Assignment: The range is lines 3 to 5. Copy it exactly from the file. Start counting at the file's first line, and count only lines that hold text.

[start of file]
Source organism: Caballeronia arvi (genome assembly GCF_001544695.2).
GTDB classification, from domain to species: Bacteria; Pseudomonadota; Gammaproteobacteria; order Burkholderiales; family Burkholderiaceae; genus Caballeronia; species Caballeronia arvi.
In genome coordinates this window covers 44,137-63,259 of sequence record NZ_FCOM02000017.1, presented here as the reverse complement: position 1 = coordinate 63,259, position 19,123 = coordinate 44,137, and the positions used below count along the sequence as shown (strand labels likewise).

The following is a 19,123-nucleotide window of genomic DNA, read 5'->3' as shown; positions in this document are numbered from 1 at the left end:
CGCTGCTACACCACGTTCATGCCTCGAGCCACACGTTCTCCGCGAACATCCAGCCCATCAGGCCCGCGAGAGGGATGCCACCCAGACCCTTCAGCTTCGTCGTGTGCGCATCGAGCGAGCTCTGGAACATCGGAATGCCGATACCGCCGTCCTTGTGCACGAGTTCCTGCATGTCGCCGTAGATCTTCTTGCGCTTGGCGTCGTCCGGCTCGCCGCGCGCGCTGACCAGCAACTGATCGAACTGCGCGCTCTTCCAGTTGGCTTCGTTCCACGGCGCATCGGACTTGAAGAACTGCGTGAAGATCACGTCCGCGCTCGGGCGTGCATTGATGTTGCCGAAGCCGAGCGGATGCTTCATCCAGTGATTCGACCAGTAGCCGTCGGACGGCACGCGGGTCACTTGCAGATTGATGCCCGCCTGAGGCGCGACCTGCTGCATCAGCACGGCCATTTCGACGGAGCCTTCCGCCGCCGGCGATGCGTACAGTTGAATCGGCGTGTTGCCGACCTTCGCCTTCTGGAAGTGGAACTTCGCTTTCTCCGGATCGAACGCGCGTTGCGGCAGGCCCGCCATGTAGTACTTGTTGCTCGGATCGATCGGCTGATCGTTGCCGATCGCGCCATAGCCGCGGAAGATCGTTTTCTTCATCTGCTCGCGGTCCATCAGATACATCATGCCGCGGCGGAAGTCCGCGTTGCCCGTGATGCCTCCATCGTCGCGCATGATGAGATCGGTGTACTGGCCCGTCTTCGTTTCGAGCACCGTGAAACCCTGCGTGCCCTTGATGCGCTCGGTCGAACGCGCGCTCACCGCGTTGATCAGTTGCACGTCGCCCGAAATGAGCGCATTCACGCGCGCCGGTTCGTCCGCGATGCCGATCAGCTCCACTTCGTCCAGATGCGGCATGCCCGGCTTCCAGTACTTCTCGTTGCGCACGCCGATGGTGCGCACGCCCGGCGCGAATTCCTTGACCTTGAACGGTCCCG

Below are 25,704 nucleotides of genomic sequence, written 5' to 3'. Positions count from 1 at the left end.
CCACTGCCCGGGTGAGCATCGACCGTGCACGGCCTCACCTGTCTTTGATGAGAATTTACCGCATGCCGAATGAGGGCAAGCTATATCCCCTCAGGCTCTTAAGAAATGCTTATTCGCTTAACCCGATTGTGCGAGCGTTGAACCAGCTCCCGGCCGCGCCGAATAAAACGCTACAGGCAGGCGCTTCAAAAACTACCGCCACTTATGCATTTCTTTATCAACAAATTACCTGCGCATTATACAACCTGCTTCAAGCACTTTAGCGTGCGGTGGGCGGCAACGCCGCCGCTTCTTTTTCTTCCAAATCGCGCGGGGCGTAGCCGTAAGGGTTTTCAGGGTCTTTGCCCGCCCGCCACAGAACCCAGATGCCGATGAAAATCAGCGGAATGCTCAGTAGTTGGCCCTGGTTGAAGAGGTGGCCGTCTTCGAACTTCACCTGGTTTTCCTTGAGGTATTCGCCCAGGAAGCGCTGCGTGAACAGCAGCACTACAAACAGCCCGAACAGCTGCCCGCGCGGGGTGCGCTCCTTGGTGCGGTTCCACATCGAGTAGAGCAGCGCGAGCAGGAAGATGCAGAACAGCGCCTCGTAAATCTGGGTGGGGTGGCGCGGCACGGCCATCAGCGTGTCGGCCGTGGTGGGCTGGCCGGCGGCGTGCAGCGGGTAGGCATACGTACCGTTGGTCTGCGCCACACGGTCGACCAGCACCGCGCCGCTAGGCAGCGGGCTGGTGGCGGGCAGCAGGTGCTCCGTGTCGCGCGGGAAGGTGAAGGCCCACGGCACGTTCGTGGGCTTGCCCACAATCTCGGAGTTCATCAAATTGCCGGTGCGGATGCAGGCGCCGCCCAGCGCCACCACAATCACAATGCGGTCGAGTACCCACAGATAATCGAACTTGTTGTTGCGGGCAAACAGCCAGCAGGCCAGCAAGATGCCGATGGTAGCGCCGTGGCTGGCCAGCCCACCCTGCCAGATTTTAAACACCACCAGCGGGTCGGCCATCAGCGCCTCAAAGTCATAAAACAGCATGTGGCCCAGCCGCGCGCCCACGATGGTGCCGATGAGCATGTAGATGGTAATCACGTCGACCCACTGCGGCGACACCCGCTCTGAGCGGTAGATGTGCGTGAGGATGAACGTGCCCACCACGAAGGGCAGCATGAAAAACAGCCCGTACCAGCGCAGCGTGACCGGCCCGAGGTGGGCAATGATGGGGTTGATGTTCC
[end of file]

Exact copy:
In genome coordinates this window covers 44,137-63,259 of sequence record NZ_FCOM02000017.1, presented here as the reverse complement: position 1 = coordinate 63,259, position 19,123 = coordinate 44,137, and the positions used below count along the sequence as shown (strand labels likewise).

The following is a 19,123-nucleotide window of genomic DNA, read 5'->3' as shown; positions in this document are numbered from 1 at the left end:
CGCTGCTACACCACGTTCATGCCTCGAGCCACACGTTCTCCGCGAACATCCAGCCCATCAGGCCCGCGAGAGGGATGCCACCCAGACCCTTCAGCTTCGTCGTGTGCGCATCGAGCGAGCTCTGGAACATCGGAATGCCGATACCGCCGTCCTTGTGCACGAGTTCCTGCATGTCGCCGTAGATCTTCTTGCGCTTGGCGTCGTCCGGCTCGCCGCGCGCGCTGACCAGCAACTGATCGAACTGCGCGCTCTTCCAGTTGGCTTCGTTCCACGGCGCATCGGACTTGAAGAACTGCGTGAAGATCACGTCCGCGCTCGGGCGTGCATTGATGTTGCCGAAGCCGAGCGGATGCTTCATCCAGTGATTCGACCAGTAGCCGTCGGACGGCACGCGGGTCACTTGCAGATTGATGCCCGCCTGAGGCGCGACCTGCTGCATCAGCACGGCCATTTCGACGGAGCCTTCCGCCGCCGGCGATGCGTACAGTTGAATCGGCGTGTTGCCGACCTTCGCCTTCTGGAAGTGGAACTTCGCTTTCTCCGGATCGAACGCGCGTTGCGGCAGGCCCGCCATGTAGTACTTGTTGCTCGGATCGATCGGCTGATCGTTGCCGATCGCGCCATAGCCGCGGAAGATCGTTTTCTTCATCTGCTCGCGGTCCATCAGATACATCATGCCGCGGCGGAAGTCCGCGTTGCCCGTGATGCCTCCATCGTCGCGCATGATGAGATCGGTGTACTGGCCCGTCTTCGTTTCGAGCACCGTGAAACCCTGCGTGCCCTTGATGCGCTCGGTCGAACGCGCGCTCACCGCGTTGATCAGTTGCACGTCGCCCGAAATGAGCGCATTCACGCGCGCCGGTTCGTCCGCGATGCCGATCAGCTCCACTTCGTCCAGATGCGGCATGCCCGGCTTCCAGTACTTCTCGTTGCGCACGCCGATGGTGCGCACGCCCGGCGCGAATTCCTTGACCTTGAACGGTCCCG